Gardening with children teaches science, math, language and other skills. It also helps children to reconnect with nature, cultivate creativity and responsibility and learn patience and compassion. 

The Kinder Garden is a project of the Cumberland County Master Gardeners and was built by volunteers with donations from the community. 

Other popular topics visitors could hear about included the Garden2Tailgate presentation. Dean Towers, a member of the Cumberland County Master Gardeners, offered cooking classes and safety tips for healthy tailgating. The recipes featured seasonal fruits and vegetables. 

Rainwater and rain gardens explored how to improve the soil and make use of native landscaping. Organic gardening was discussed, along with berry production and vegetable plants, and harvesting of herbs. Several of the expert-led presentations served as continuing education sessions, as well. 

Visitors could also explore the vendors area, which featured nurseries from around the area, and UT Extension offered free soil pH analysis. Wagon tours helped give an overview of the many activities at the Plateau AdResearch and Education Center, which became the third site in the UT Gardens’ statewide plant collection. Last year, the combined UT Gardens collections were designated by the Tennessee General Assembly as the state’s official botanical garden.  

The annual Fall Gardeners’ Festival is a project of the University of Tennessee Institute of Agriculture and the Cumberland County Master Gardeners. The Cumberland County Master Gardeners Association is a program of the county’s UT Extension office. For more information, visit the Master Gardeners’ website at


We have sent a confirmation email to {* emailAddressData *}. Please check your email and click on the link to activate your account.

We’ve sent an email with instructions to create a new password. Your existing password has not been changed.


Tuesday, September 2, 2014 1:17 pm.

Article source:

Wheel-friendly yards: Accessible Garden Tour of SE Portland (photos and video) – The Oregonian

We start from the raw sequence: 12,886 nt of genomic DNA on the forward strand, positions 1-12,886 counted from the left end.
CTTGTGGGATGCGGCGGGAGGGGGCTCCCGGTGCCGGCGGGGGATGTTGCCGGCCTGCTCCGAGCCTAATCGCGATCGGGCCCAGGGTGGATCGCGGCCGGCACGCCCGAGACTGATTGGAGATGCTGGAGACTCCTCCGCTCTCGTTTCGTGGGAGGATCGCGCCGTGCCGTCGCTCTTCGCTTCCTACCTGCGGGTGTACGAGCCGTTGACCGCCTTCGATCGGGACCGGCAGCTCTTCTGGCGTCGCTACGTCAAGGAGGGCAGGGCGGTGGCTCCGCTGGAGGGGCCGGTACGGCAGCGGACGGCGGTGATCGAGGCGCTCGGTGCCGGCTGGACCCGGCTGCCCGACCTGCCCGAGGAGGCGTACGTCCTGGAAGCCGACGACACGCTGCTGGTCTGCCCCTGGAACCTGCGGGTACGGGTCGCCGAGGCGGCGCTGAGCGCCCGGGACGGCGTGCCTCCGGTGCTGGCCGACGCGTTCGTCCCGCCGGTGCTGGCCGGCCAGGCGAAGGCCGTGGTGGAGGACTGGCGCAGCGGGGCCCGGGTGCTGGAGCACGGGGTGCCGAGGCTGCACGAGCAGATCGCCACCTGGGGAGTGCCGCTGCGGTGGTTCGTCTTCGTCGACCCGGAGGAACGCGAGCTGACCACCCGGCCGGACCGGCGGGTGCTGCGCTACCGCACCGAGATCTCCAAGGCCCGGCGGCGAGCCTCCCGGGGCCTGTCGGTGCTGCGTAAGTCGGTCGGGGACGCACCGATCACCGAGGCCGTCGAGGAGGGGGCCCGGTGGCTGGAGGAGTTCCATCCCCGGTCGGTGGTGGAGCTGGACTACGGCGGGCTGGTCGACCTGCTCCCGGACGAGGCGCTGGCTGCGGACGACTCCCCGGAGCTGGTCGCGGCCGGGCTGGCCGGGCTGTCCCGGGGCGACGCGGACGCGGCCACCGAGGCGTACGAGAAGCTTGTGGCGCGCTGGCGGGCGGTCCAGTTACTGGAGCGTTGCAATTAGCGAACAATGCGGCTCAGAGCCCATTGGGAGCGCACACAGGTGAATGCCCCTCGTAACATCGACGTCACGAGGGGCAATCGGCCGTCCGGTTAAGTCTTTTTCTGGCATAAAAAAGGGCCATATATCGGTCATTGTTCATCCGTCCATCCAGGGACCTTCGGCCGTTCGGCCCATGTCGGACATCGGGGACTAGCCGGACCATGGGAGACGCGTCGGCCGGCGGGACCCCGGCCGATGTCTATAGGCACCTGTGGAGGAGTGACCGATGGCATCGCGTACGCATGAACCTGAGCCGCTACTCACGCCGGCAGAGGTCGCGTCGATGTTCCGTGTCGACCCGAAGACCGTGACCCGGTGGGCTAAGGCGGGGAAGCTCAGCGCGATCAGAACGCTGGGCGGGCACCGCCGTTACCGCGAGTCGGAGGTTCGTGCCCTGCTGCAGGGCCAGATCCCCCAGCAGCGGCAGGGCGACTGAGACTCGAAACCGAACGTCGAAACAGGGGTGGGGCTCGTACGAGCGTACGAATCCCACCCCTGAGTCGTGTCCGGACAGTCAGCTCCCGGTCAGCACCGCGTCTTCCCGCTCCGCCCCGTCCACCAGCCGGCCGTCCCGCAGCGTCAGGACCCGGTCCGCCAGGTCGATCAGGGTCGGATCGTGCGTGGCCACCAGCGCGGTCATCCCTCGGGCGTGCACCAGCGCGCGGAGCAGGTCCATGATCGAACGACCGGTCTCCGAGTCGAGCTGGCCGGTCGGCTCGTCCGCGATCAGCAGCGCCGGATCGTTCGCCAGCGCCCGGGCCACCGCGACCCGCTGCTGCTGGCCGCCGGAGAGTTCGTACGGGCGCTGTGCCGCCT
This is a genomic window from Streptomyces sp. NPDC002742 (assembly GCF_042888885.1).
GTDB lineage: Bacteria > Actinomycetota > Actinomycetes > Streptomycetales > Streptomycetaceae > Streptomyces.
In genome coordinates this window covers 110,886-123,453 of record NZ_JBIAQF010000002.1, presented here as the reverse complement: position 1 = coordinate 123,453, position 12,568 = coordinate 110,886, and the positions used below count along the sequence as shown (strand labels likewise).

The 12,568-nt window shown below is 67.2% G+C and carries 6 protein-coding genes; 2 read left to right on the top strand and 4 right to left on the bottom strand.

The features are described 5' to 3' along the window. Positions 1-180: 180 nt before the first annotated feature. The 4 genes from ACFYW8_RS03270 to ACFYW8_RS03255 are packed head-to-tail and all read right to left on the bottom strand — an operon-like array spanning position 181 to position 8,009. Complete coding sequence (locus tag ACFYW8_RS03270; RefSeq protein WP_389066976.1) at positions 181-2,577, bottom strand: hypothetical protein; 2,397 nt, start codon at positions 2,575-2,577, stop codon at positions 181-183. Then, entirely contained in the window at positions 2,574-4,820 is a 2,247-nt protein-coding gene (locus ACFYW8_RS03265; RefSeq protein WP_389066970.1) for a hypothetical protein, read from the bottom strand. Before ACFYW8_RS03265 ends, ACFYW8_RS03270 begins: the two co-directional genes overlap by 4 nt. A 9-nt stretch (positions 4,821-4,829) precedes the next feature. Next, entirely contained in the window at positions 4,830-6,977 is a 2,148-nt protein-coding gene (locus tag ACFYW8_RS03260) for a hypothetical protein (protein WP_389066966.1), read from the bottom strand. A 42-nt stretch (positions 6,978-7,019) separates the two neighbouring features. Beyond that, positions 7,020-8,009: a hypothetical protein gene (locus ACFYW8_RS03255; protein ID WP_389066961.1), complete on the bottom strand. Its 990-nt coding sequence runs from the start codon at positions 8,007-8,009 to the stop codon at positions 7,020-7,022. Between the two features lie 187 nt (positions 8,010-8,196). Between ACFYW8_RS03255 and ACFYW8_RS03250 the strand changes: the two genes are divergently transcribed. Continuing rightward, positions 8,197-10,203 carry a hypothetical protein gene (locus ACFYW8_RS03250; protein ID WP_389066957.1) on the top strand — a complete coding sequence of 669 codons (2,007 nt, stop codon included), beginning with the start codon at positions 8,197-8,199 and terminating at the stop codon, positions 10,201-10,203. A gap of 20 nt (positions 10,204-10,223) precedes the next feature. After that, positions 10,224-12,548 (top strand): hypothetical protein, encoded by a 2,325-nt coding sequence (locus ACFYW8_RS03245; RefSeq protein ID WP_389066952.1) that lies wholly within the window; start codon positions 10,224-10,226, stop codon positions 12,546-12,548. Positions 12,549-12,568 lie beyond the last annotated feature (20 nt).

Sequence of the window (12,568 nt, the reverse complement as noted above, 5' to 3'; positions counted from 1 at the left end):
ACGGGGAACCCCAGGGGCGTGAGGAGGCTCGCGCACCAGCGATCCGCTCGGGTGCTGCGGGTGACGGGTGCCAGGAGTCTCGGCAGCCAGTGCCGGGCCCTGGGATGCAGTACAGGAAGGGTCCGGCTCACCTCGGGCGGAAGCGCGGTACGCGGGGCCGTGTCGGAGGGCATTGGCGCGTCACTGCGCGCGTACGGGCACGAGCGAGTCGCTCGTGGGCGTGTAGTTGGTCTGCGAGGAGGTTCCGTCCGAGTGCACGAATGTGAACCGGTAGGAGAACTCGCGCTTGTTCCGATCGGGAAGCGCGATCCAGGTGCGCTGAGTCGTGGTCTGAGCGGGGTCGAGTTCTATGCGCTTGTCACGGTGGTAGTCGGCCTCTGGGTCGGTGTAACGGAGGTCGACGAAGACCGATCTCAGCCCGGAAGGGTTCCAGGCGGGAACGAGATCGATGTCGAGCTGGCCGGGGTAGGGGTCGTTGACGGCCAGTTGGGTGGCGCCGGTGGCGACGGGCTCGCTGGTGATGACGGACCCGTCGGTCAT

Larry Cross spins his wheelchair around when he’s through talking about his backyard waterfall. Then he dashes up a ramp to explain his rain pavilion, an elevated wood platform where he can survey his Southeast Portland backyard.

Cross, 67, can’t walk without effort and relies on a walker and a motorized scooter. But he doesn’t slow down when he’s explaining about the eight years it has taken him to create landscaping that is universally accessible.

Universal Design considerations allow everyone, regardless of age, size or ability, to access a space. For gardens, this means there are smooth, wide paths, sturdy, steadying railings and high raised beds that don’t require kneeling or bending to reach. Many people are laying out their home and garden now using these concepts to allow them to age in place.

Cross’ disability has kept him out of many gardens. On the Foster-Powell Garden Tour and the Build Small, Live Large: Portland’s Accessory Dwelling Unit Tour, his battery-operated scooter got stuck in the gravel and he had to be pushed out.

Those recent experiences inspired him to organize a tour that’s accessible to everyone, from babies in strollers to people needing railing for balance or a gently sloping ramp for a wheelchair.

The free Accessible Garden Tour of SE Portland is from 10 a.m.–3 p.m. Saturday, Sept. 13. Each of the five sustainable gardens are real-life lessons in accommodating gardeners and visitors with physical injuries or disabilities.